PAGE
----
Check your credit score and look for any inaccuracies. If you have a student loan, that information will appear on your credit report.
A good way to build credit is to apply for a credit card. Credit cards are essentially open revolving lines of credit. Keeping a card open for years even if you do not frequently use it will help by building credit longevity. Several points to consider when opening a credit card:
- Try to locate a no fee card with a reasonable interest rate.
- Put down a deposit for a money secured card if an unsecured card is not approved.
- Strive to never miss a payment.
- If you do carry a balance, keep it around 30% of your credit limit or less.
After one year with the credit card, look at opening an installment loan or second credit card. Take into account these factors before applying:
- You should have established a score, make sure you check it.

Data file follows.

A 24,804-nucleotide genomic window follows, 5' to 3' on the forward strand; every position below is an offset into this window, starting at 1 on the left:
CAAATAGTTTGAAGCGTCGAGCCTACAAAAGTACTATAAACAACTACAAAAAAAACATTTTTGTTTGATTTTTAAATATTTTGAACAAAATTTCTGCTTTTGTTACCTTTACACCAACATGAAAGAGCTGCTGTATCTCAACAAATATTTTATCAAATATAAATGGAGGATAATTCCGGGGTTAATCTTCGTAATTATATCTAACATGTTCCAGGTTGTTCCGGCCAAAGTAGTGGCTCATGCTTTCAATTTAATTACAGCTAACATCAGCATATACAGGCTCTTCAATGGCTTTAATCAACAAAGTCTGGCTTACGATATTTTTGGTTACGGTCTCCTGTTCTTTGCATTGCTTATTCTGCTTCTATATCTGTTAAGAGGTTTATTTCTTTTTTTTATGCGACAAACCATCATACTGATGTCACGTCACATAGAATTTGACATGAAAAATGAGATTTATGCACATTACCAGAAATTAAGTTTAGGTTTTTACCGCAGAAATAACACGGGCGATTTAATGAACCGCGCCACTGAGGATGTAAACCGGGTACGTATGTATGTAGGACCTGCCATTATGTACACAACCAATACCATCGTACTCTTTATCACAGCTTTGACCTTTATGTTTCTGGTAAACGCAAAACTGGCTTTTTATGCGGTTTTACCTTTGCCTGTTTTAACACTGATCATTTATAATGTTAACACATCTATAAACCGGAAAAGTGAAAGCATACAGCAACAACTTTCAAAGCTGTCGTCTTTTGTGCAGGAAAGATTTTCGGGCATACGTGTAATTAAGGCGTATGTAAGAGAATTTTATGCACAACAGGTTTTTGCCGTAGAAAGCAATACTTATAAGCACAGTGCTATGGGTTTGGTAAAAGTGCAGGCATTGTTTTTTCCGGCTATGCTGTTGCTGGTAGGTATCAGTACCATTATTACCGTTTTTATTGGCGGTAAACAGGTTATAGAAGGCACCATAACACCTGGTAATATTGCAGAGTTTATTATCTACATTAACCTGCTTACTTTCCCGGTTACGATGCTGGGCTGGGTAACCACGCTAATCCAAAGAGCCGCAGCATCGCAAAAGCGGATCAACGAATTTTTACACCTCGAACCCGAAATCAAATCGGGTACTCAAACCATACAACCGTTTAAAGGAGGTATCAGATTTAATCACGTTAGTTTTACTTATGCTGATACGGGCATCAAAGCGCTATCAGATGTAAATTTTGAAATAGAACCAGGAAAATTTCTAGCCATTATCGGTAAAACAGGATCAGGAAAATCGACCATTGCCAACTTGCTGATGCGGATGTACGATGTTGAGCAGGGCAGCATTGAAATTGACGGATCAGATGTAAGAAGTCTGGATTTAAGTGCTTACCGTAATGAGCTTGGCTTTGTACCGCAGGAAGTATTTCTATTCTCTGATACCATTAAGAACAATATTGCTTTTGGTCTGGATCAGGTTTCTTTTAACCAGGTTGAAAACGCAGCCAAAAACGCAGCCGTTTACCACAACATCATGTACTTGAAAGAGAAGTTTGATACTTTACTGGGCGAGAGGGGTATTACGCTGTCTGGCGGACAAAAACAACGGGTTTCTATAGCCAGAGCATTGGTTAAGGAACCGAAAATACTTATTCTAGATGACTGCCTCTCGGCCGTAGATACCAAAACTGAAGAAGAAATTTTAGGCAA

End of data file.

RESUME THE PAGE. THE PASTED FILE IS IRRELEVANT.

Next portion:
- If you apply for a car or personal loan, make sure the payment is within your budget.
Another option to help increase your credit score is by adding alternative data to your credit report. eCredable Lift® or Experian Boost will allow you to link eligible utility accounts and upload the payment information.
Now that you have established your credit, keep your credit score on the up and up. Listed below are pointers for maintaining a good score:
- Pay your bills on time, this equates to 35% of your score.
- Be strategic in your credit card usage. 30% of your score looks at the balance of your credit accounts versus the limit on the card.
- Use different types of credit (credit card, installment loans and a mortgage). The different types of credit you have is 10% of your score.
- Do not open too many accounts or cards too quickly. Accumulation of debt in the last 12-18 months is 10% of your score.
- Do not close your credit card accounts. Longevity of your credit is 15% of your score.
Contact a Loan Specialist at Transcend if you have further questions about how to build your credit. We have a track record of helping our members achieve a high credit score. This makes a difference in your financial well-being.